- 7.1 Medical insurance
- 7.2 COBRA
- 7.3 Flexible spending account
- 7.4 Retirement plan
- 7.5 Supplemental retirement annuities
- 7.6 Group life & accidental death & dismemberment insurance
- 7.7 Long term disability
- 7.8 Training, Development, and Employee Tuition Assistance Grant
- 7.9 Tuition exchange benefits
The college offers a hospital and medical insurance plan. Please see the Human Resources Department for a description of the latest plans.
Further information regarding medical insurance, including a current plan summary is available in the Human Resources Office.
The Consolidated Omnibus Budget Reconciliation Act of 1985 (COBRA) requires employers with 20 or more employees to offer employees and dependents certain health insurance continuation rights. Under the regulations Houghton College will invoice the employee for the cost of the premium plus a 2 percent administrative fee.
Coverage for you and your dependents may be continued for up to 18 months if you:
1. Terminated or were terminated for reasons other than gross misconduct.
2. Became ineligible for coverage because you experienced a reduction in work hours.
Coverage for your eligible dependents may be continued for up to 36 months under the following circumstances:
1. If you become divorced or legally separated from your spouse.
2. If you die.
3. If you have dependent children who are covered under the Plan and who reach the Plan’s maximum age and are therefore no longer eligible for coverage.
Should you terminate, die or experience a reduction in hours, Blue Cross & Blue Shield will notify you or your dependents, as appropriate, within 14 days of the event of the terms and duration of possible continuation. At the end of this notification period, the 60-day election period commences. You must decide within the 60-day election period whether or not you wish to continue your benefits. Should you elect to continue your benefits, you will have another 45 days in which to pay the appropriate premiums.
Should you become either divorced or legally separated or have an eligible dependent who reaches the age limit specified in the Plan, you must notify the Human Resources Office in writing within 60 days of said event taking place. The appropriate information will be forwarded to you with the same time frames as in the previous paragraph.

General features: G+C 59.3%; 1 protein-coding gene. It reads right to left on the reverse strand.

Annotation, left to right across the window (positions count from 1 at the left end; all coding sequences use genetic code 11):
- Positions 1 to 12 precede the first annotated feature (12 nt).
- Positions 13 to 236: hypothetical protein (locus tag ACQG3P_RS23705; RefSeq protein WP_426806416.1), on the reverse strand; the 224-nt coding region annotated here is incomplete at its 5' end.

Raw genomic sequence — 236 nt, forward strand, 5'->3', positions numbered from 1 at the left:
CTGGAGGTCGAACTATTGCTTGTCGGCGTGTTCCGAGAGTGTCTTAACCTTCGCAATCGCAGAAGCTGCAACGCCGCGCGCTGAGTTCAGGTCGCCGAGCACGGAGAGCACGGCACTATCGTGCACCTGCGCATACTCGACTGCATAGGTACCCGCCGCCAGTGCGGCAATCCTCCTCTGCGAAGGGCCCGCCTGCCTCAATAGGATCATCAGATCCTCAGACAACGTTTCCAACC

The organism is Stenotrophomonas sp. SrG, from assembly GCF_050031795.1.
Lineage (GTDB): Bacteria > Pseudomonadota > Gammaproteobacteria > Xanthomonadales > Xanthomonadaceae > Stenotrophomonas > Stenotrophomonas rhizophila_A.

If you do not notify us within the 60-day time limit or if you do not pay your premiums when due, you forfeit your rights under COBRA legislation.
Health Insurance Portability and Accountability Act of 1996
Effective for plan years beginning on or after July 1, 1997, the Health Insurance Portability and Accountability Act of 1996 (the "Act") limits the extent to which employer-sponsored group health plans and issuers of group health insurance may exclude individuals based on preexisting conditions. In addition, health insurance issuers offering coverage must accept any "eligible individual" (Individuals with at least 18 months of creditable coverage without a break in coverage of 63 days or more) in the state who apply for coverage without imposing a preexisting condition exclusion. Certain non-federal governmental plans to the extent self-funded may elect to be exempted from some or all of the coverage requirements; however, such entities may not elect out of the certification and disclosure requirements. Plans making the election must notify plan participants of the election at the time of enrollment and on an annual basis.
The Act does not require health insurance issuers to make group health insurance available to large employers (those with 51 or more employees). Instead, it assumes that such coverage is available. Every health insurance issuer that offers group health insurance to small employers (defined as employers with 2-50 employees) in a state must accept every small employer in the state that applies for coverage, as well as each eligible individual who applies for enrollment during the period in which the individual first becomes eligible to enroll under the terms of the small employer's plan.
An employer-sponsored group health plan and a health insurance issuer offering group health insurance coverage can exclude participants and beneficiaries from coverage because of a preexisting condition only if the following statements regarding the exclusion are true: